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Urban Access Dunedin chairman Alan Race said changes to city streets should acknowledge New Zealand’s car culture and the fact it would require a ‘‘massive shift in attitude’’ to change.
‘‘There is something fundamentally wrong if there is a view to limiting the number of cars coming into the city by making it difficult for people to visit.
‘‘Now I’m not saying that’s what the city council is doing, but it’s the impression that some people have.
‘‘If you make it difficult — so there’s not a lot of parking available — people can’t get a park so they’ll have to figure some other way of getting in; well, they won’t.’’
Mr Race and several members of his group surveyed 1119 people at the Golden Centre in George St over four days during the school holidays in mid-July to understand how people got to the city centre.
Respondents showed a strong preference for private vehicles, 76% saying that was how they came to the city centre, Mr Race said.
Nearly six out of 10 (59%) said they would not take the bus, saying they were not simply planning a one-way in, one-way out journey, they wanted a flexible travel timetable, or the bus stops were too far from home.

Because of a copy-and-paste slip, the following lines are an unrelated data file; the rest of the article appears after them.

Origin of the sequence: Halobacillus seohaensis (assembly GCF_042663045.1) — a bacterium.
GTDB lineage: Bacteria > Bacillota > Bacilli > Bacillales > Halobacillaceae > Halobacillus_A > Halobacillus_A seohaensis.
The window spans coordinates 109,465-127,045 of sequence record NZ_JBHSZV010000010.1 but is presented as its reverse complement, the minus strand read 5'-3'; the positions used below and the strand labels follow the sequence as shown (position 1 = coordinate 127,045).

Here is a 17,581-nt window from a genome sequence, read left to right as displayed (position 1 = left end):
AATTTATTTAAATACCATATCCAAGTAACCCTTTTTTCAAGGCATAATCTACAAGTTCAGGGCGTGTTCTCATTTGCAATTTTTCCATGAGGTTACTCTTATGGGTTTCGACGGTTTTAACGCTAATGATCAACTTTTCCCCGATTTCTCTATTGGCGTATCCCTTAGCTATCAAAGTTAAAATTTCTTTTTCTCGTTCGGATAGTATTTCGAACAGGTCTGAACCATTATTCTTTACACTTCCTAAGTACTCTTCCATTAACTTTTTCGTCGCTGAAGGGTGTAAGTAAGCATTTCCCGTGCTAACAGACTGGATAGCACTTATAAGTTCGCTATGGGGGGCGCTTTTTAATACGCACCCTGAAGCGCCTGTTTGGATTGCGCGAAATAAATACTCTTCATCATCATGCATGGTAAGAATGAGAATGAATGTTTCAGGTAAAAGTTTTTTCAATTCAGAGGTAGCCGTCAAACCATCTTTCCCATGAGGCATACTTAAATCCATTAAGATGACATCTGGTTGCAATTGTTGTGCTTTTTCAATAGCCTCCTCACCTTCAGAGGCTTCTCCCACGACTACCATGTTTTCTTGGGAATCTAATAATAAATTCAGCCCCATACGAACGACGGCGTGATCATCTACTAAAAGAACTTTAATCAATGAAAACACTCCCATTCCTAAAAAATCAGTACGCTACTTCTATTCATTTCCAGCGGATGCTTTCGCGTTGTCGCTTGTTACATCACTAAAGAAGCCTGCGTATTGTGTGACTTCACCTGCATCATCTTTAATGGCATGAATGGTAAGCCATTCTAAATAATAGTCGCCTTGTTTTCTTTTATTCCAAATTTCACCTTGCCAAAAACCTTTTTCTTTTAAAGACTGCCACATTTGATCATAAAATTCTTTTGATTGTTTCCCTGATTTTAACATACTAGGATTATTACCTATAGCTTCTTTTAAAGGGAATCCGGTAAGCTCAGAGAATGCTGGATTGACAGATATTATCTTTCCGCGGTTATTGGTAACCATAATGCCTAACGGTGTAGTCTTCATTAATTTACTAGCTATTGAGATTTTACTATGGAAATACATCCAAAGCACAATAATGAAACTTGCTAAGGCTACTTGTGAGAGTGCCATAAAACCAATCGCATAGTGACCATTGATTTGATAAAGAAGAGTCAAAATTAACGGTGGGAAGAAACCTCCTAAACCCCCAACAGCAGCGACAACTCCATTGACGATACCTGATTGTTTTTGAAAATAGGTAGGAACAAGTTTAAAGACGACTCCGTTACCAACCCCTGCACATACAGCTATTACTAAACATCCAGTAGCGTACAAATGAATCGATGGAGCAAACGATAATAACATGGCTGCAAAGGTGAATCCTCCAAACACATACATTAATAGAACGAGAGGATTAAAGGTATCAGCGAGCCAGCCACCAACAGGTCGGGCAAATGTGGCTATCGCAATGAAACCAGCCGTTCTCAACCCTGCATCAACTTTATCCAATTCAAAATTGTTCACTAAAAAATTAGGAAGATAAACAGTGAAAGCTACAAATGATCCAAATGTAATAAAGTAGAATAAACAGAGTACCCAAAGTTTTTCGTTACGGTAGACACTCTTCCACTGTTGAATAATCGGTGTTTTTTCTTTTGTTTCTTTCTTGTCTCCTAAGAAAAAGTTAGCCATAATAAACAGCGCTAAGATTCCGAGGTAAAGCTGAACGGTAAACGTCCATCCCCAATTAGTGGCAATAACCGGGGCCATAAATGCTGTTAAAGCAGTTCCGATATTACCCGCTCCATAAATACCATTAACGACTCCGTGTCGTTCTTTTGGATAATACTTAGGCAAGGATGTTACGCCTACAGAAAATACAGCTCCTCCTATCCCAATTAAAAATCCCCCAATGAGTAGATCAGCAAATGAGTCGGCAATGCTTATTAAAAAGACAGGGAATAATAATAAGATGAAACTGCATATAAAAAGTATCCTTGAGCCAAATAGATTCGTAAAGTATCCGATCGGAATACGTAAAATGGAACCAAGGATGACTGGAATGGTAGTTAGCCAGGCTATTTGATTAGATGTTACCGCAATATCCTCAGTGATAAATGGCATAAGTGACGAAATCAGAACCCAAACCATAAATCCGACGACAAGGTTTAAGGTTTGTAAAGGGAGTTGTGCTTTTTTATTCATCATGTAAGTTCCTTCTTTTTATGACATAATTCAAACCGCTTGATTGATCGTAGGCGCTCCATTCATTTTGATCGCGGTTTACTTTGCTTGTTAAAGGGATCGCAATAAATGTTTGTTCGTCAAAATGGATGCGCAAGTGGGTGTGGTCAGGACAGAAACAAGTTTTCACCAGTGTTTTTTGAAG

Less than 1% used a cycle, scooter or skateboard, 12% walked into town and 12% used the bus.
Redevelopment plans for George St, now on hold pending a review, include plans to reconfigure the street to 25% vehicles and 75% pedestrians and public space.
Mr Race said city planning focused on individual outcomes and appeared ad hoc as the city lacked a cohesive long-term vision.
‘‘If the city adopted a plan to build for the future, Vision 2050 for example, then all aspects of Dunedin’s transport and mobility planning over the next 30 years should be aligned to this vision, including the future location of State Highway 1,’’ he said.
Dunedin City Council acting city services general manager Robert West said the council was aware of the survey and its results, which were discussed at a recent meeting of the group brought together to advise the council on the future design of George St.
‘‘The Central City Advisory Group will be considering information from a variety of sources as it continues its work over the coming months.’’
The council was progressing several initiatives to shape the future of the city, including the Central City Plan, which aimed to guide the development of the central city over the next 10-15 years, he said.
Urbanismplus director Kobus Mentz has been engaged by the council to review its George St plans to make sure they are fit for purpose. That work is expected to be done by next month.
Urban Access Dunedin is a group of retired and current business people and academics that advocate for access to the central city.
Mr Race is a former AA district council chairman.